8. #18
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    You are right it is hard to gauge peoples skill levels from their posts. It is also hard to speak
    as some people interpret some computer terms differently or right out of whack. Including me
    on occassion :-)
    This is why I love packet forensics! > if forces you to learn how the stack works and ideally how to better defend it and lastly interpret the results of your f/w and or ids system.

  9. #19
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    How can you tell by this that these packets are fragmented? I don't see any clear evidence of that.

    This does NOT show all the TCP header information, some of which may be extremely valuable. For example, it doesn't show which bits are set (SYN, ACK, DF, etc.) Nothing here is enough to make any conclusive decisions on what exactly was happening.

  10. #20
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    02:07:15.196281 xxx.xxx.xxx.xxx.50464 > xxx.xxx.xxx.xxx.929: S [tcp sum ok] 878999699:878999699(0) win 4096 (ttl 41, id 20442, len 40)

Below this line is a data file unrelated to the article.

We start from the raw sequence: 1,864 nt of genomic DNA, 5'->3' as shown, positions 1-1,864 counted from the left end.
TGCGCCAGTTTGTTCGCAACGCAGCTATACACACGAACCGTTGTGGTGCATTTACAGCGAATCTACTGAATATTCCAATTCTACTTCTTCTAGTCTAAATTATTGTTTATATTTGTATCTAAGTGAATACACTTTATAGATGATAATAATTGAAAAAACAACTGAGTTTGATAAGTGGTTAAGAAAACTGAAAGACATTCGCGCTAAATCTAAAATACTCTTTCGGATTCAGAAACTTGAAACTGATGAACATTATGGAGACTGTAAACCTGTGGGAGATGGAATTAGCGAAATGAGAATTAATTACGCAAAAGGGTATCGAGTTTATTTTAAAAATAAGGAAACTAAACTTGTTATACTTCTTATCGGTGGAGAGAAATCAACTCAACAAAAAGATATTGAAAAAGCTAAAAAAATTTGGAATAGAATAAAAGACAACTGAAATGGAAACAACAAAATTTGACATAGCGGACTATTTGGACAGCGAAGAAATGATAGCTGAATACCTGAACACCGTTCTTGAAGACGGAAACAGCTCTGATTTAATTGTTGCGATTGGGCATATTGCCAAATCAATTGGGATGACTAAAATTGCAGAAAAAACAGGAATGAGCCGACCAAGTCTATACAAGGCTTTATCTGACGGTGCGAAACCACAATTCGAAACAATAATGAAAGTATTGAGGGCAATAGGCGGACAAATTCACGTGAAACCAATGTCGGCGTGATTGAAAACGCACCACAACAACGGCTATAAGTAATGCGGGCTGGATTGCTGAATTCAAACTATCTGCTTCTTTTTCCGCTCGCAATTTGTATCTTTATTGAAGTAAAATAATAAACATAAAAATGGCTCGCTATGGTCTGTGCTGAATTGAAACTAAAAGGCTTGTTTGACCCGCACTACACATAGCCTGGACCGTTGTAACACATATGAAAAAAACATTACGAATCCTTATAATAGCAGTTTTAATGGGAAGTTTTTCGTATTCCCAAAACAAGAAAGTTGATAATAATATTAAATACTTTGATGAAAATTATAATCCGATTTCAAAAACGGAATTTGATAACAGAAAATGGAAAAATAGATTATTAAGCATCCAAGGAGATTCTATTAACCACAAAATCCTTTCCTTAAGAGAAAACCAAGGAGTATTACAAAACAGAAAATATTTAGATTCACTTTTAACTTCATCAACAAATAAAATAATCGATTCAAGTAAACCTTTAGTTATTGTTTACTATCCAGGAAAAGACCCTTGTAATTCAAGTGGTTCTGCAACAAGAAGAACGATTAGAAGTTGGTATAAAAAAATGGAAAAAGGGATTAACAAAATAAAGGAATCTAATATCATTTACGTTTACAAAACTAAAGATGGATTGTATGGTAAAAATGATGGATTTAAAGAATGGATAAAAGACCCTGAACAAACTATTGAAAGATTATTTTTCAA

0x0000 4500 0028 4fda 0000 2906 6ba6 xxxx xxxx E..(O...).k..r@J
    0x0010 xxxx xxxx c520 03a1 3464 7893 0000 0000 ........4dx.....
    0x0020 5002 1000 53d9 0000 0233 3503 3xxx P...S....35.11

    Look at the S after the port number 929. This denotes it is a Syn packet. If this packet was not
    fragmented the (DF) field would be there. Or if it was (MF) more fragmented it would be there
    as well. The person may have set a virtual mtu which was too low to purposely cause it to fragment and or the OS has "DF" off by virtue of it's stack.
    What I just said above is "conclusive" evidence. Not trying to sound like a ***** here but you
    may want to consult your tcp/ip book and or do some more forensics, check out SANS,...
    I don't talk bullshit, I know what I know, and I admit it when I don't.